therefore, did not correspond with the number of calendar-days in each semester. This resulted in difficulties for teachers to complete the syllabi in the stipulated time. It also presented some problems for the students. The teachinglearning process badly suffered as a consequence. The laboratories in various science streams, which were already under enormous stress on account of the expanded intake following OBC quota, suddenly proved inadequate to cater to the additional demands. The acute shortage of laboratory equipments further compounded the problem. The grim situation persists in most colleges in spite of repeated assurances of quick remedy. The lecture rooms also fall
There was already a shortage of lab facilities in Delhi university colleges due to OBC reservation; the semester system aggravated the situation even more. What would be the condition when the 4-year degree course is started?
short, in both size and number, to accommodate students.
The problem of workload The workload of teachers also became uneven in the wake of semesterisation. The new guidelines on the issue left much room for arbitrary interpretation. For instance, in most science courses, four lectures plus one interactive period for the whole class have been provided in each paper. However, in some colleges, the workload has been inflated by throwing all the norms to the winds. Deshbandhu College, Kalkaji, a university-maintained institution, is a case in point. Here the interactive period per paper for the whole of the class has been interpreted to mean interactive period for a â€˜group of 15 students.â€™ In other words, if a class has 75 odd students then going by this interpretation there will be 5 interactive periods for the whole class, whereas the DU guidelines only allow for one interactive period. Presumably, many such â€˜localâ€™ interpretations prevail in different colleges. Thus, semesterisation has given way to uneven, unstable and arbitrary distribution of workload.
439 6 5 55 5 98 5 4939 54 491 3 5535 6 45 14 85 51389g519g 35. !85 5#199g 8 1g5 6 12 DU to prepare feedstock for foreign universities 6139995 g 685 One may wonder when even the 3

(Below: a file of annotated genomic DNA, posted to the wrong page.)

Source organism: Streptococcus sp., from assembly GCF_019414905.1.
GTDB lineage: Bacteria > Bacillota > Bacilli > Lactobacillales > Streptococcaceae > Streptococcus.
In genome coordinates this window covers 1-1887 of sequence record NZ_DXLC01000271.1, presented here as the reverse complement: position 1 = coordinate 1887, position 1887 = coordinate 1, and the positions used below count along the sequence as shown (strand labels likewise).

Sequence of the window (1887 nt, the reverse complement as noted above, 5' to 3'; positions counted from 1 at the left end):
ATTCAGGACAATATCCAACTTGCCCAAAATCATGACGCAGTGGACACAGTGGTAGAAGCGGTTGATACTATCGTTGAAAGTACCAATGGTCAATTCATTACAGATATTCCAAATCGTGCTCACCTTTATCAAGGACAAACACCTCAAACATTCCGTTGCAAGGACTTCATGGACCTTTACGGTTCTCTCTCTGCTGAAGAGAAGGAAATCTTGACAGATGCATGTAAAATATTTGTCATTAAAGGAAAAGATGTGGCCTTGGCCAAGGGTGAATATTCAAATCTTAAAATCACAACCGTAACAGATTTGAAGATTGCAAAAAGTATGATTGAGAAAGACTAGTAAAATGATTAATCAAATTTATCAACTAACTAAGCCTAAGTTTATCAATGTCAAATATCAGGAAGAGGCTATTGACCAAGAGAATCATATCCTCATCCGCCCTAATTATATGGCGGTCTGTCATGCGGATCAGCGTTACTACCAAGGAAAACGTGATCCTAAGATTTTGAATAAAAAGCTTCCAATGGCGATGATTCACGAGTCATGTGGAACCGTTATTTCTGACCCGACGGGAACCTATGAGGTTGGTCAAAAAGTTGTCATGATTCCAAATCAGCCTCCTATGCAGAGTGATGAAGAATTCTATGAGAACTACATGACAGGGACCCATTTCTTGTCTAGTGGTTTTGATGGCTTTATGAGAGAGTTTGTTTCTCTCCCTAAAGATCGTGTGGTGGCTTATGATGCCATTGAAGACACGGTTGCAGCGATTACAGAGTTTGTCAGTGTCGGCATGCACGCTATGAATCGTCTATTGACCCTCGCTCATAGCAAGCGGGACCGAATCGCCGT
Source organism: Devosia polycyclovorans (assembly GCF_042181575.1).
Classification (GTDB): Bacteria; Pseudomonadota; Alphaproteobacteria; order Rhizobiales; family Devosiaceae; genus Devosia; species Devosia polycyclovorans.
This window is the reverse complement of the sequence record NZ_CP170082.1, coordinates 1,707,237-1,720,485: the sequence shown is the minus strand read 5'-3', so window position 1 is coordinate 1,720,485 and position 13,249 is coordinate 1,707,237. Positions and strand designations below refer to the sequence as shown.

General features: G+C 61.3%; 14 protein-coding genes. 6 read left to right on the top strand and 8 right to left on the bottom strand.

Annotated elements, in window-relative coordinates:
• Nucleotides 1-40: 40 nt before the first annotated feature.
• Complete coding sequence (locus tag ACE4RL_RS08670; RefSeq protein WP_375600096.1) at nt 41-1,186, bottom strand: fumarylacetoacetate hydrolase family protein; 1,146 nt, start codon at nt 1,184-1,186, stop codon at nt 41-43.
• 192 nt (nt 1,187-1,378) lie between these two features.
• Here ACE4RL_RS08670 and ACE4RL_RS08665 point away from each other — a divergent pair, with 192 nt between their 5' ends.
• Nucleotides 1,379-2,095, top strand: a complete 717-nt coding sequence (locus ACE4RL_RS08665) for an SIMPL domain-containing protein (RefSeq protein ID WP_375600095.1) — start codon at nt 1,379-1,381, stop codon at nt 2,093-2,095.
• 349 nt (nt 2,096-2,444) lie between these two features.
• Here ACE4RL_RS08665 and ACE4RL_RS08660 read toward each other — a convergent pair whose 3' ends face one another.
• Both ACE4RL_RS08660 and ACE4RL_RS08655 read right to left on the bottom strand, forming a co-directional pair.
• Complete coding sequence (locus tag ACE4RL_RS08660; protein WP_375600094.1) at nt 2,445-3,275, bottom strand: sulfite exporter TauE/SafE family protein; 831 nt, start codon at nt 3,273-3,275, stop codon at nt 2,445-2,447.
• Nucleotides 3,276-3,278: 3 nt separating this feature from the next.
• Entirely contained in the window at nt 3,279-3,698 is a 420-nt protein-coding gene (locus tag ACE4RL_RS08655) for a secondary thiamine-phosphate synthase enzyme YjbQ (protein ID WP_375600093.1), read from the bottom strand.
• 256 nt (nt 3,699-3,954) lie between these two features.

454 2 89 5. semester system, whose introduction FEBRUARY 2013, LOKAYAT |
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5 1 5 85 919 . saw a series of protests from the teaching community, did not firmly take roots, what was the exigency of replacing it with yet another complex one--the 4-year degree programme. The new one aims to align with the system in foreign universities, claim DU authorities. In keeping with the international practice, it will have creditbased and credit transfer facility. The students will be provided opportunities to choose from a bouquet of disciplines and streams with application courses. The new undergraduate programme will also have two exit options. A student can exit after the second year with an associate baccalaureate degree or after the third year with a baccalaureate degree. On completion of four years of study, a student will be awarded a baccalaureate honours degree. While DU is all set to implement the new programme from July 2013, a section of teachers is vehemently opposed to it. They allege that since the government is in a hurry to attract investment, domestic and foreign, to higher education, moves are afoot to put in place new â€˜academic reformsâ€™ that are conducive to this objective. Apart from such (apparent) politically-motivated resistance, there are other objections too. While exits after second and third years have been allowed, it will not be possible to know in advance how many students will leave after the second or
Teachers protesting against hasty introduction of the semester system without proper discussion and preparation.
Structure of the 4-year degree programme he 4-year degree structure approved by DU comprises Discipline-I and II course papers, 11 foundation course papers and 5 application course papers. In addition, there is provision for value-added education. To this end, there will be two papers on â€˜mind-body-heartâ€™ and six papers on cultural (or co-curricular) activities like NCC, NSS or sports. However, there will be no exams for these eight papers. Discipline-I will have, in all, 20 papers out of which two will be project-based research papers. Discipline-I papers will start right from the first semester while Discipline-II papers will start from the third semester. A student will be given the option to choose two subjects, say, physics in Discipline-I and chemistry in Discipline-II. On completion of four years of study, he will get an Honours degree in physics. However, he will also become eligible to pursue masters in chemistry, the subject of Discipline-II.